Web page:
Blended families: Keys to financial harmony
Posted on Thursday December 19, 2019
Blended families: Keys to financial harmony
Colourful, rewarding and perhaps a little complicated, especially when it comes to finances—life in your new blended family is anything but dull! However, with clear communication and effective planning, you can maintain harmony amid your challenges.
Step 1: Keep your affairs organized
We never know when love will come knocking! Sometimes it happens soon after a separation, shaking up our expectations as we make our way through an already-intense transition. Before you dive into the happy future that awaits, it’s important to take time to resolve any outstanding financial matters from your former relationship. This is key to building a sound financial and personal foundation for your new relationship.
Are you hesitant to tackle this situation?
Disturbing the family balance can raise all sorts of emotions and questions to the point that a person is unsure where to even begin. Have no fear: there are plenty of resources available to help you sort things out.
The For the Sake of the Children program operated by the Public Legal Education and Information Service of New Brunswick offers a free 6-hour course on parenting after separation that also covers the financial and legal issues affecting new partners.
If you have questions about legal issues such as child custody, divorce or pensions, the Family Law New Brunswick website also offers a wealth of valuable information.
Step 2: Have an open conversation
“So, what’s your favourite colour? ... And tell me more about your ex and what’s in your wallet!” Conversations about past relationships and money are hardly romantic, especially early on in a relationship.
However, life in a blended family creates a financial reality that people have to talk about. Every family, couple and situation is unique, as are the solutions you will come up with for maintaining harmony from a financial viewpoint.
Equality and equity: Similar but different
By targeting equitable solutions, you can create a long-term plan that’s fair to everyone involved. Work together to develop a strategy that’s acceptable to both of you and takes your individual expectations and needs into account.
Maintaining absolute equality can often be challenging, especially when the variables involved are complex (number of children, number of custody days, children’s ages and different needs, child support payments, parents’ salaries, number of previous relationships, etc.). For this reason, it’s more logical to aim for equity (along with a healthy dose of equality!). By focusing on building a solid relationship that meets each person’s needs in a spirit of honesty and transparency, you can avoid future conflicts and create a space in which your love can grow unburdened by financial stress.
Working together to create a new financial future
Having the best possible intentions is a good starting point. However, knowing what to do next is something else entirely! To guide you in navigating the various issues you will want to tackle together, the Government of Canada offers extensive advice and suggestions on managing your money as a couple.
Not a fan of complicated spreadsheets? Financial planning is a big job. Financial advisors are available and ready to assist you in planning your financial future taking into account your individual and shared goals as well as the unique aspects of your situation.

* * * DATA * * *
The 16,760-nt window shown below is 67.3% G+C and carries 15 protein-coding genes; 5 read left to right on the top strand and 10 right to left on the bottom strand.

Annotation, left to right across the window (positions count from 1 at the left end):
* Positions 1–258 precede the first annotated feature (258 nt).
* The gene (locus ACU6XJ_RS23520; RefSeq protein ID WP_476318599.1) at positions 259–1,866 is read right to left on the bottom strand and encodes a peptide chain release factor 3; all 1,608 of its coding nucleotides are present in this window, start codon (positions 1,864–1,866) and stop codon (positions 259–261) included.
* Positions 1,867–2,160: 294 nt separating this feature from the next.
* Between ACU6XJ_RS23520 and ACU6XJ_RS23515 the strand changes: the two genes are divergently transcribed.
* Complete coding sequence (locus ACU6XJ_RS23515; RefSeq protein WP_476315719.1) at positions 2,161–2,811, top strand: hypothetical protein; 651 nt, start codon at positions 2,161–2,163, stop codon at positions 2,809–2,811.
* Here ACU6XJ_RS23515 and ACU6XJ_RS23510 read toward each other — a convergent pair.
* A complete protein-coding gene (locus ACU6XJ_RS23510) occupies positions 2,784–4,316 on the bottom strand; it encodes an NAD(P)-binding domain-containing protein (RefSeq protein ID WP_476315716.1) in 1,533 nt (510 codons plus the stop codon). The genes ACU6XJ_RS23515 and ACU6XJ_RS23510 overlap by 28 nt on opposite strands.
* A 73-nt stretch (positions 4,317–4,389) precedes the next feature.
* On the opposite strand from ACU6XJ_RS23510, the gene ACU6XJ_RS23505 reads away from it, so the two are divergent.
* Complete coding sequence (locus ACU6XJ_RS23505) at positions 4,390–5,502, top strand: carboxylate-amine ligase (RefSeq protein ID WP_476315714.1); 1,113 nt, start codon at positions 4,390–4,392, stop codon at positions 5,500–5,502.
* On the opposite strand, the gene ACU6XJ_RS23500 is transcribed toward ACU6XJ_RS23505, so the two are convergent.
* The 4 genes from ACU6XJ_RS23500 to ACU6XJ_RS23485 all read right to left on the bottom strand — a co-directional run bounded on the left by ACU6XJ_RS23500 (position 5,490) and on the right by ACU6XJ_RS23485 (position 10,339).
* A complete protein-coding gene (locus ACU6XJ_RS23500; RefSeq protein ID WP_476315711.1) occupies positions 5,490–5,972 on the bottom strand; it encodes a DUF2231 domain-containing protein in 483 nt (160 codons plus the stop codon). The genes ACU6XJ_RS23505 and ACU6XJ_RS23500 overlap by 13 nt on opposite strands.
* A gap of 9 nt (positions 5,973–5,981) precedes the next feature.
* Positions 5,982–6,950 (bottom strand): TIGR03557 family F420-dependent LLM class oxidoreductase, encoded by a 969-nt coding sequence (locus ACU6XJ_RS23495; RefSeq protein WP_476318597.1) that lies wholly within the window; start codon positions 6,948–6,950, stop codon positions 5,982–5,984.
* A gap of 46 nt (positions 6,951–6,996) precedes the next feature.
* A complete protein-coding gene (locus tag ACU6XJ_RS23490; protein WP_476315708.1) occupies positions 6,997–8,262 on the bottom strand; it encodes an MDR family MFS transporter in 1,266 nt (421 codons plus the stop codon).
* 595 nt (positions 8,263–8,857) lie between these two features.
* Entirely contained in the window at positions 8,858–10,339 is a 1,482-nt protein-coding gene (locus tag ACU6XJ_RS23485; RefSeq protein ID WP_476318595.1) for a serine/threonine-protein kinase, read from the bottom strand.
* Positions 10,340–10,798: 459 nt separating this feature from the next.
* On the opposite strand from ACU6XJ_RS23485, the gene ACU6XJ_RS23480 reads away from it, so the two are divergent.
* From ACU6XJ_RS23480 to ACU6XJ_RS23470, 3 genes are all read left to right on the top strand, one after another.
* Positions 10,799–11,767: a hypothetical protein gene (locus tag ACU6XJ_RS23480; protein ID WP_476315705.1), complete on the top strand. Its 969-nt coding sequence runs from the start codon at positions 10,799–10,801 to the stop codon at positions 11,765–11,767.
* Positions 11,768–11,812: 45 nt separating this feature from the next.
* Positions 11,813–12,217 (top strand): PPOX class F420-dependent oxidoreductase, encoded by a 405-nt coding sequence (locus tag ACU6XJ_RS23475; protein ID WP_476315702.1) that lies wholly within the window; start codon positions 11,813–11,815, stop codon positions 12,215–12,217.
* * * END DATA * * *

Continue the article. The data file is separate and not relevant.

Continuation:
Step 3: Choose a merge model
Do you sometimes feel like you’re the only “atypical blended family with multiple specific needs” on the planet? Whether one of you is on your third relationship, you have full custody of two... of four... children, you also have children together, or whether all of the above applies to your case, remember that many other couples have been through the same situation.
There are 4 main models for merging your finances:
Model 1: Each member of the couple pays for their own children’s expenses and then the couple splits everything else (when children from previous relationships are involved).
Model 2: Share all expenses 50/50 (when both members have similar incomes and spending habits).
Model 3: Divide expenses based on each person’s income (when one member of the couple earns significantly more).
Model 4: Calculate the value of each person’s assets at the time of entering into the relationship and then pool everything afterwards (when one or both persons bring significant assets into the relationship and then you have additional children together).
These models can be mixed and matched up to a certain point. For example, you may decide to split all expenses associated with your new family home but continue keeping your incomes separate. Any combination can work as long as both members understand and accept it. And of course, the choices you make will depend not only on your family but also on your individual personalities, values and beliefs.
Besides deciding on everything from whether to buy the regular or family-sized jar of peanut butter to which car to get as your new family vehicle, there are other aspects of your financial situation to keep in mind:
– Opening a joint account
– Managing your mortgage (if one of you moves into the other’s house)
– Taxation (losing certain government benefits when you begin cohabitating)
Not many people love sitting down to organize their finances, but you always come out on top by planning ahead! And your maturity and life experience will no doubt guide you in building a peaceful, happy new home. Just remember the keys to success: open communication, transparency and the art of compromise!